What Is The Ivanka Fund? This Women Entrepreneurs Initiative Has Ties To The First Daughter
If you're an advocate for more women around the world getting involved in business, then you might already know what the "Ivanka Fund" is. But if you don't, you might find it somewhat surprising, given the overall direction of the Trump administration.
Since entering office, President Donald Trump has advocated for less spending on international causes, as his budget proposal last year included deep cuts to foreign aid. But as The Atlantic detailed on Wednesday morning, the president's daughter, Ivanka Trump, was instrumental in the formation of the Women Entrepreneurs Finance Initiative in the World Bank, also known as We-Fi.
The ostensible purpose of the fund — which the publication refers to as the Ivanka Fund — is pretty straightforward: to increase the number of women who own nascent businesses and enterprises around the world.
As it stands now, as detailed by The Atlantic's Annie Lowrey, the number of women-owned businesses around the world is pretty anemic, and We-Fi's objective is to address that situation. According to the fund's website, women own just 30 percent of the formal small and medium-sized enterprises throughout the world. The fund was first announced at the G-20 summit in July of last year.
It was announced in August 2017 that Ivanka, despite helping with the initial formation and raising of the fund, would not have any official role in it going forward, likely owing to the potential issues raised by her being a member of the American government. Rather, the fund is officially run by the World Bank. Bustle has reached out to the White House for comment.
That said, even having only been involved in the early days of the fund, the We-Fi likely represents the most fully realized policy effort of Ivanka's entire time in the White House ― although, again, it's a program being run by the World Bank, not the administration itself.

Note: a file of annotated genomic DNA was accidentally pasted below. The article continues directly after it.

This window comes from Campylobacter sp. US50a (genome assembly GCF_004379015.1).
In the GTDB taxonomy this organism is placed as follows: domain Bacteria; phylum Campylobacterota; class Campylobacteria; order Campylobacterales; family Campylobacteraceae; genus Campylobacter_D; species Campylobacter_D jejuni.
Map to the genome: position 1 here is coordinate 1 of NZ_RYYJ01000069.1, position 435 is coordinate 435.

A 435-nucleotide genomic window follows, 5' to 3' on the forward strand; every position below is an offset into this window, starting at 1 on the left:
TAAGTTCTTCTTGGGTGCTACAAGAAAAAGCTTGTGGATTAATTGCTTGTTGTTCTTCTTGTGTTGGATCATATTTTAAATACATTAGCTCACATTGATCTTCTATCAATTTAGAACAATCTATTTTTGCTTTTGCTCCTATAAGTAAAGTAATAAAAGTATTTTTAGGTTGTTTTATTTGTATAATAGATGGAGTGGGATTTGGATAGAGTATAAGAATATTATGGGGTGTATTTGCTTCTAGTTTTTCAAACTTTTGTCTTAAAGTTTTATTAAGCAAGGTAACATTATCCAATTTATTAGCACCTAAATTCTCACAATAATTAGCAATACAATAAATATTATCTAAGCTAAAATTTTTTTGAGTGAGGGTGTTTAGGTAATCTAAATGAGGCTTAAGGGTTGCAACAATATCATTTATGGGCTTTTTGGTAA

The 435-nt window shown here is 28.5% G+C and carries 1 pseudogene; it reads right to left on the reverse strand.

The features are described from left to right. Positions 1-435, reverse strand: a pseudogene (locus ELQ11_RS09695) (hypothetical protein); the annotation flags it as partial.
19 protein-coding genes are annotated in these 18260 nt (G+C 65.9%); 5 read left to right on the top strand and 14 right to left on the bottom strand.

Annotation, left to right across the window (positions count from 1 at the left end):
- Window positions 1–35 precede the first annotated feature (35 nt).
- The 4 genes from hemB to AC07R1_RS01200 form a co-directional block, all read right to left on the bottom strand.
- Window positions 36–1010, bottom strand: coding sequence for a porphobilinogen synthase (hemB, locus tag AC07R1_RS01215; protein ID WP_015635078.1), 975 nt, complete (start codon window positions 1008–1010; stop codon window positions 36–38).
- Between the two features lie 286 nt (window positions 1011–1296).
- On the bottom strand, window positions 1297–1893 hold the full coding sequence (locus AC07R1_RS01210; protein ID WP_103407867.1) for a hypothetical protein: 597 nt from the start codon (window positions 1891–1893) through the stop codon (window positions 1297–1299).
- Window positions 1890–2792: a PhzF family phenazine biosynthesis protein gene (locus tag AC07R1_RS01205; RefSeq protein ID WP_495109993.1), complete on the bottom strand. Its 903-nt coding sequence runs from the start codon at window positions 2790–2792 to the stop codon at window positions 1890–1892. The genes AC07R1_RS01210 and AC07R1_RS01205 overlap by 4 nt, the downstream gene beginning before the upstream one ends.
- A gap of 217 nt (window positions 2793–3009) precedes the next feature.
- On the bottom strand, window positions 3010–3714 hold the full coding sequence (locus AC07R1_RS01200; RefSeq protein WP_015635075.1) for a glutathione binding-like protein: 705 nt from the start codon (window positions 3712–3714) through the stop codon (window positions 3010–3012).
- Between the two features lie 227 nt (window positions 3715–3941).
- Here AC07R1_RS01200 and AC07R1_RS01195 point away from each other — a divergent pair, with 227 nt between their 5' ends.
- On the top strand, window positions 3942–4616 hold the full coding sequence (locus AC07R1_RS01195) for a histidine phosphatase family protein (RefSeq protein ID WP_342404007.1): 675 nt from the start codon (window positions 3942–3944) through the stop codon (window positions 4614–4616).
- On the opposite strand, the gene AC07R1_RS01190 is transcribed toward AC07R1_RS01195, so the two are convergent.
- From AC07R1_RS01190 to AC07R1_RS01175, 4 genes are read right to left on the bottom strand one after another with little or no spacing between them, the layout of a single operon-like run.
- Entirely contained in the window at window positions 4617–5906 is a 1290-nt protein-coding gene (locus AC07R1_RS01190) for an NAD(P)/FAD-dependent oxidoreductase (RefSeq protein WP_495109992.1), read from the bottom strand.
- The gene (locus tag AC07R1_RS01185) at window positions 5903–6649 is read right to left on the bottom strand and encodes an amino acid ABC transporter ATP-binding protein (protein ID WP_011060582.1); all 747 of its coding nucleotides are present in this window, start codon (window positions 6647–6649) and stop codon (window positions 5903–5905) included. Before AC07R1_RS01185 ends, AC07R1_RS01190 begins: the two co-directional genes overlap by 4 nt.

It's an especially significant achievement for Ivanka as compared to some other areas where she reportedly disagrees with her father ― like climate change and the Paris climate accords ― that have long since gone by the wayside.
The first round of funding allocations were announced on April 19, 2018, and will include, according to the fund's website, money for women's entrepreneurial initiatives in countries like Mali, Nigeria, Yemen, and Sri Lanka.
There's a distinct reason that it sticks out for Ivanka to have played a role in the creation of this fund, in a way that it probably wouldn't if the current president were more traditionally respectful towards foreign countries. Back in January, for example, Trump reportedly derided a number of nations in Central America and Africa as "sh*thole countries," mere weeks after he reportedly claimed that some 15,000 Haitians traveling to the U.S. "all have AIDS." Trump and the White House denied both remarks were actually made.
As the piece in The Atlantic noted, the fund was also met with immediate controversy and scrutiny, thanks both to some of its donors, and the potential ethical issues it presented back when Ivanka was more integrally involved.
In the first place, it was already a breach of longstanding norms against nepotism that Ivanka and her husband Jared Kushner took on jobs in the administration to begin with. And, given the potential for foreign and non-governmental officials alike to seek influence with Trump, if his daughter were actively running such a multi-billion dollar fund, it would greatly increase the potential for accusations of pay-to-play.
These sorts of accusations were highly relevant during the 2016 presidential election, when then-candidate Trump regularly attacked Democratic presidential nominee Hillary Clinton over her role with the Clinton Foundation.
Once again, however, Ivanka is no longer involved in the fund's management, although she has continued to publicly advocate for it. In Oct. 2017, she touted it as a means to "support women entrepreneurs around the globe."
With the first round of funding having been announced just last month, it's still a little too early to judge whether it'll be a success or not. But from the perspective of a presidential administration that's proposed cutting funding for foreign aid rather than increasing it, Ivanka's founding role in the effort is definitely noteworthy.